Arts Champion of the Year Award
Someone once told me, “If a person says that they don’t want to be thanked, then you should only thank them three times.” As a non-profit arts organization we can’t achieve any kind of real success without being grateful, and meaning it. We have to understand that not only does support from our donors and patrons help us to serve our mission, but it also allows us, the ones working here every day, to make it happen. It’s not just good fundraising strategy, gratitude is the difference between being a mediocre non-profit, and one that can set out to change the world.
So how do you thank someone appropriately that supports the arts? You can start by saying it, but I believe that it goes much further than that. People who give to the arts do so because they love it, and believe in what it can do for others. Access to special opportunities is a perfect way to show appreciation. I love being able to give backstage tours to patrons and setting up special meet and greets with our performers. It’s a fun way for all of us to celebrate art. We can show our gratitude by being present with our fellow donors and patrons during those times that they are here, and not just clocking in and out during work hours. Soliciting information and suggestions along with dollars is another way to show appreciation. Give me your opinion because I value it, and I value you. We’ve started to make changes to how we operate based on suggestions from the donor community, and they have some pretty good ideas.
And I’m also not just talking about donors. Here at LVPAC we can’t achieve our mission unless we love the cause that we support, and anyone else who supports that cause is alright by me. So how do we, all of us, get together and say “thank you” to an individual that has given a remarkable amount of time, energy and resources to preserving and advancing the arts here in the Tri-Valley? How about an award? And how about giving it to this person in front of our entire community? And how about recognizing this person as “The Arts Champion of the Year?” And how about taking every penny we make at this event, and invest it back into the arts, the very thing for which we are honoring this individual? Let’s make this BIG, and let’s do it every year. Now that’s how you thank someone.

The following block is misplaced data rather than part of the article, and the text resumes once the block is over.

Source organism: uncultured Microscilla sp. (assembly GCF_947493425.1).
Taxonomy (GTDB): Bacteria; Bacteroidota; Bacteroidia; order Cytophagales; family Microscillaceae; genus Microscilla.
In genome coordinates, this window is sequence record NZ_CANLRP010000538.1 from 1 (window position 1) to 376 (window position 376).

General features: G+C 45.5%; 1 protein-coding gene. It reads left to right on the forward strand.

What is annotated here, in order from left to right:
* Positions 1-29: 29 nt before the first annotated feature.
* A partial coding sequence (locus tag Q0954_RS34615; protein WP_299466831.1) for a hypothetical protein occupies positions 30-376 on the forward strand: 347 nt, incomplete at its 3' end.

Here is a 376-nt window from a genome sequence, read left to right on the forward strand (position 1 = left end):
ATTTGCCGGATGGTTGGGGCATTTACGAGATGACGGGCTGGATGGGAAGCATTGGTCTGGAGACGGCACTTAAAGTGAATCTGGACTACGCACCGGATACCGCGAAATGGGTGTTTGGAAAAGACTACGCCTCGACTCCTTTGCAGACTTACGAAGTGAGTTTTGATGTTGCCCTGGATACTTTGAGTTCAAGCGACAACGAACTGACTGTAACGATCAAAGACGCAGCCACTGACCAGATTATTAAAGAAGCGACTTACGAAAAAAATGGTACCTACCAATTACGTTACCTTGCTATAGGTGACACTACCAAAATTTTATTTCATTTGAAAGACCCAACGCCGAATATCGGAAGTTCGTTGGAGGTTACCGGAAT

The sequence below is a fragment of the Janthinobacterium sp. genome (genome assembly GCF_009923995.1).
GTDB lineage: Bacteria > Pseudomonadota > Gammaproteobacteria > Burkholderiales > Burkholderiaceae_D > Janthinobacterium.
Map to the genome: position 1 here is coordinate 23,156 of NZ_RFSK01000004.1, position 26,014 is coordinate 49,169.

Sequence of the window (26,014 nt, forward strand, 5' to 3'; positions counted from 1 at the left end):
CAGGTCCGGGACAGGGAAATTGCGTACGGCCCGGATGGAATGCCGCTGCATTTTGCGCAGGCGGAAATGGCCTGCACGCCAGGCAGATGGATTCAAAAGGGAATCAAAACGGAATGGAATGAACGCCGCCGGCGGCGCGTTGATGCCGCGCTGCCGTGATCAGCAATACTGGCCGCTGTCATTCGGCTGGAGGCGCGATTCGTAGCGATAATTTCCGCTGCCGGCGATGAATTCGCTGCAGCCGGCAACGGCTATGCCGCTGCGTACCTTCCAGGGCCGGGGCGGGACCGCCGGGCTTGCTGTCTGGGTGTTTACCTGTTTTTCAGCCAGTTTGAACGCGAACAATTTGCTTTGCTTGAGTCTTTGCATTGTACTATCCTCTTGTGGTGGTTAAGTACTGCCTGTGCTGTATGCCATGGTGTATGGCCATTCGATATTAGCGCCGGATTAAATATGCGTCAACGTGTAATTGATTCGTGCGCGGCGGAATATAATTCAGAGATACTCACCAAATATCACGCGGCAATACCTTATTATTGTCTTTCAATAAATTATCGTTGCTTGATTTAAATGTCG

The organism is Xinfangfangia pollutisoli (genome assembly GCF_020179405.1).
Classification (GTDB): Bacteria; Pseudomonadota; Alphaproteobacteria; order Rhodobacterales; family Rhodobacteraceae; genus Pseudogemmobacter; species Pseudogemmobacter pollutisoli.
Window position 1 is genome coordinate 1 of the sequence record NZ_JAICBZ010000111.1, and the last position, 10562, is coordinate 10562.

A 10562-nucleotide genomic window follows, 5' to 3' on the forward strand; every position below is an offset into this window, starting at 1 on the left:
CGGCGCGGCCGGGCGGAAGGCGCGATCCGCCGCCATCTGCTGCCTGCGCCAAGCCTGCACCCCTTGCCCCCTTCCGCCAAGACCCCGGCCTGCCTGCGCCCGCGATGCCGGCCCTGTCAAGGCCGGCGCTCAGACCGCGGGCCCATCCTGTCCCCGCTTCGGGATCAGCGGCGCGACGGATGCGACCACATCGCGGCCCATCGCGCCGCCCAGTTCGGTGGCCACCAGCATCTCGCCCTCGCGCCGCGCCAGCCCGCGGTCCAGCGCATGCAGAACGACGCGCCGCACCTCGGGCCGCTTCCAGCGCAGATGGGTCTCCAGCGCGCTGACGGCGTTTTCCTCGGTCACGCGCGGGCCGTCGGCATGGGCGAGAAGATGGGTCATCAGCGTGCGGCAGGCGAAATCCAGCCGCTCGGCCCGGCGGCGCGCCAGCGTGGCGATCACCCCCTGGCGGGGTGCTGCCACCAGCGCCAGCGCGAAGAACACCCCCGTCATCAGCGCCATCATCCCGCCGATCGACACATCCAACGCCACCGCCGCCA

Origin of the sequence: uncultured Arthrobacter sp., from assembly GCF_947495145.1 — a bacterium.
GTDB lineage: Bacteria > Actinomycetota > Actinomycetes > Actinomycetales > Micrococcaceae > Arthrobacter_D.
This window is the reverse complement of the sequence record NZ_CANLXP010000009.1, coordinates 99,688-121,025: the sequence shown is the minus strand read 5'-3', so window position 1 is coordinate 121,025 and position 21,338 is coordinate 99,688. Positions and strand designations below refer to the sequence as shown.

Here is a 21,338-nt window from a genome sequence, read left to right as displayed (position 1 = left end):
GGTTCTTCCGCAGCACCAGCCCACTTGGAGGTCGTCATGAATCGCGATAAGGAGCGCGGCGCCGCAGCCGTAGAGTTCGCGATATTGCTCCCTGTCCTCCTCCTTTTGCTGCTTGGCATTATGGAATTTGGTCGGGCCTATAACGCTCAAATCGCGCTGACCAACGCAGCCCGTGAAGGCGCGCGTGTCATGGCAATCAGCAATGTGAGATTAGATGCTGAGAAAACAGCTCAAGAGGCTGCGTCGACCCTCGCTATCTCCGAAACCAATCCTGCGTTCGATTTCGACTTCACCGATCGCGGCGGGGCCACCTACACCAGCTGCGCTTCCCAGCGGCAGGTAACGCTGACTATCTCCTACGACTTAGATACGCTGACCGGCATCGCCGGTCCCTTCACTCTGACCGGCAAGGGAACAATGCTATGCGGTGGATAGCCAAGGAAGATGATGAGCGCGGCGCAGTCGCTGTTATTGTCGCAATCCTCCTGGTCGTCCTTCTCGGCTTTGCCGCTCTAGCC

So who is this person that has made such a significant impact? 2014 was a year of extreme challenge and triumph. There were a great number of people who saw that the Livermore Valley Performing Arts Center was in trouble, and who stepped to the plate. I will be saying thank you to all of those people for a long time. As we pondered all of the possibilities, the first person chosen for this honor is Alameda County Supervisor, Hon. Scott Haggerty. The reasoning can be summed up in the following excerpt from our press release about the award.
Last year, Supervisor Haggerty played a key role in the process as LVPAC worked to resolve outstanding debt on the Bankhead Theater and make the transition to an independent theater model. “On behalf of Alameda County, Scott worked closely with LVPAC, the City of Livermore, and the Bank of New York/Mellon to develop a solution that would ensure the Bankhead Theater could remain a vibrant centerpiece for the arts in Livermore and the entire Tri-Valley,” said Denise Watkins, vice president of the LVPAC Board of Directors. “His clear understanding of the contribution the arts makes to a community, and his dedication in keeping the Bankhead a priority, was invaluable during the process and instrumental in helping us reach a successful outcome. As the premier arts organization in the Tri-Valley region, LVPAC is delighted to honor Supervisor Haggerty as our first “Champion of the Arts” in recognition of his support and commitment to strengthening the arts in our community,” Watkins added. – Roberta Emerson
Now, if you are a supporter of the arts who doesn’t want to be thanked, I only have three things to say. Thank you! Thank you! Thank you!
Supervisor Haggerty honors Linda Ryan, Manager of the Bothwell Arts Center,
with the 2014 Alameda County Arts Leadership Award